So on Day 1 we ran the equivalent distance and technicality of the Jonkershoek Mountain Challenge. On Day 2 we awoke to the bone-shattering cold and rain and set off to run Marloth (in distance and elevation gain). The day after that, on tired legs, we carpe-diemed the crap out of Ultra Trail Cape Town’s 65k race. A day after that, we smashed the OTTER (oh grail of trail that it is). On Day 5, we charged out of the camp to take on Table Mountain Challenge and then some. On Day 6, we embarked on the PUFFER. Because we can! On Day 7, we dabbled in a little Sky Run Lite equivalent. And then on Day 8, we had a little breather, and did a longer version of the Fishermans Trail Challenge – just a little warm down.

So that takes care of route, distance and elevation gain details. No need to really go into much more on that front…

Onto communal living! The tents were all miraculously laid out and arranged upon finishing each day. The 70-strong volunteer/event team were brilliant in every way. I have never met such a delightfully, cheerful, helpful, funny, efficient bunch of humans ever. Every single day they came out in their blue T-shirts and had a cheery, positive chirp, a genuine helping hand and a big encouraging smile. Testament to Shane’s sterling leadership, I imagine.

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Sharing tents at the best of times can be a challenge for one who likes their space and who has a large – read, GINORMOUS – space bubble. And tolerance issues generally. Misophonia actually. Over sensitive hearing and oversensitive olfactory issues. All round baggage really.

So when I was asked to share a fairly small space with 8 other humans, 6 of them total strangers, it was a pretty big ask. But this adventure was all about toughening the f%#k up, remember, so I donned the silicone ear plugs when it was bed time, smiled and carried on. Thankfully for us (and most certainly not for them), we lost 4 of our tentmates after Day 2, so we ended up getting to know 2 wonderful Canadians, who turned out to be the kindest, loveliest people I have met in a long time.
Sleep was tricky for a host of reasons – not least of which was the Scottish sun, which just refuses to put itself to bed! The brain gets seriously confused when at 11pm it’s still light. Hard when an aching body is craving rest and sleep.

People in neighbouring tents also somehow felt that their canvas walls were impenetrable and sound-proof. So we got to hear all robust and lively conversations, very clearly, late into the night. And the snoring. And farting. The latter increased in pitch and cadence as the days went by. I will place the blame for this firmly at the door of the Great Veggie Sausage (GVS). The latter a regular feature of the buffet table. Particularly at breakfast. Those GVSs had a sneaky habit of breaking into the odd stew, lasagne and soup for dinners and lunches. Cunning beasts those sausages.

While on matters lavatorial, one cannot talk about any expedition race of this nature without making mention of the chemical porta-loos. Again, I had to put all sensitivities aside and embrace the concept of sharing 12 porta-loos with 250 or more folk over 8 days. This doesn’t need too much airtime, suffice to say that after about Day 4, a few runners clearly lost interest in the flushing routine. There were indeed one or two times that little confined space was just too dangerous to enter. As a child I developed a rather strange fear of public lavatories, and have never really managed to sit on a lavatory seat. I had to set much of this unhelpful, crippling OCD behaviour aside however. Though I drew the line at using my hand to man-handle the large pump stick mechanism thingy which drew the blue chemicals into the bowl. I used my foot for that. Depending on which day we had run, I had to use a different foot. The one that wasn’t strapped up and toe-nail-less and which was most up to the task.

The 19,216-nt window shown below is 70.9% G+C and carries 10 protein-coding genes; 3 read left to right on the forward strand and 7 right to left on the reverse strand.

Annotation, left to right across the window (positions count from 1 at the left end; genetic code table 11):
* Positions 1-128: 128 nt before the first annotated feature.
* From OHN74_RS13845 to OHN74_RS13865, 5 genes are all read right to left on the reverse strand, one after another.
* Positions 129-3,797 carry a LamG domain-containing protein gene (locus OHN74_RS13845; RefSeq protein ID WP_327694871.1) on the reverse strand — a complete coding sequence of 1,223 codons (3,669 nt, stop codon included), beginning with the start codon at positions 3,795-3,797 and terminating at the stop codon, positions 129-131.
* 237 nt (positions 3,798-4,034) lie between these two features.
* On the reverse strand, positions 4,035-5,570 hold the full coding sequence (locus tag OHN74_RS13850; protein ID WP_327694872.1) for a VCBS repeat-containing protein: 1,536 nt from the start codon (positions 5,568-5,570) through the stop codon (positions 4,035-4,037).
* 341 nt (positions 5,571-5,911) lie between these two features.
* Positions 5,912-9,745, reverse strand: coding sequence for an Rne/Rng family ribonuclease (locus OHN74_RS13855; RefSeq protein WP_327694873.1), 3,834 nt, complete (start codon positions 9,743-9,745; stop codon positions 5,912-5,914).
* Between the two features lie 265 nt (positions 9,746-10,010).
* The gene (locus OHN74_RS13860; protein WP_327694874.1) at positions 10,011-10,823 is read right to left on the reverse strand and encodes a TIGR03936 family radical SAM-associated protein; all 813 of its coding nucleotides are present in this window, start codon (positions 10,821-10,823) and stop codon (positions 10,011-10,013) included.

The walk to the bank of toilets was always quite an amusing affair – placed as they were a fair distance from the main camp and feeding area. As the week progressed, the “porta-loo alley” would be a scene straight out of WW1 trenches – grown men leaning heavily on walking sticks, limping forlornly past, others hobbling zombie-like with midge nets over their heads muttering post-traumatic syndrome gibberish…

One lesson learnt on this one. While standing in the food, tap, washing up or toilet queue, one should never, ever, ever ask a fellow CWU runner this: “How did your day go?” Do that and you’re generally in for something along these lines: “Aaargh, my ankle’s stuffed…..Hmm, torn a ligament in my calf…..Not great, think I’m out…..Bit broken, everything sore …..” That sort of thing.

One rarely had: “Ooooohhh, I had a cracker of a day, jeepers, what a ride! I am super strong! Blitzed that boulder section I did! And, man alive, I cannot WAIT for sunrise tomorrow so we can get stuck into the 76k day!!!!!!!”

Nope, not a lot of that.

Part 2 will involve sordid and intimate details of a bacon smuggler, Filippo’s daily naked post-wash dash across camp, meeting a f(lying) Scotsman in a kilt (who told me a porker about the remaining distance to camp on Day 5), finding sympathy and compassion in a war zone, a brush with hypothermia, hugging strangers, ultra-mail and other tently delights, pain management, prize giving embarrassment and Angus my happy hairy coo companion pictured below in all his smiling glory.

PS: This was a BRILLIANT adventure and I loved (almost) every minute of it.

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2 thoughts on “Part 1: “Just over tha’ wee hill”, said the funny man in a skirt..

  1. You describe things so well…. I think in pictures I have discovered….so you did it all for me and I did it (the Cape Ultra) with you all the way in comfort. Thank you 😝😝😝

  2. This must be one of the best organised events of its kind in the world. We became totally addicted to following the detailed progress of you both each day with the tracker system, which worked remarkably well for a such a wild and remote area. Congratulations to you both for an excellent result and for a most enjoyable account of the whole race.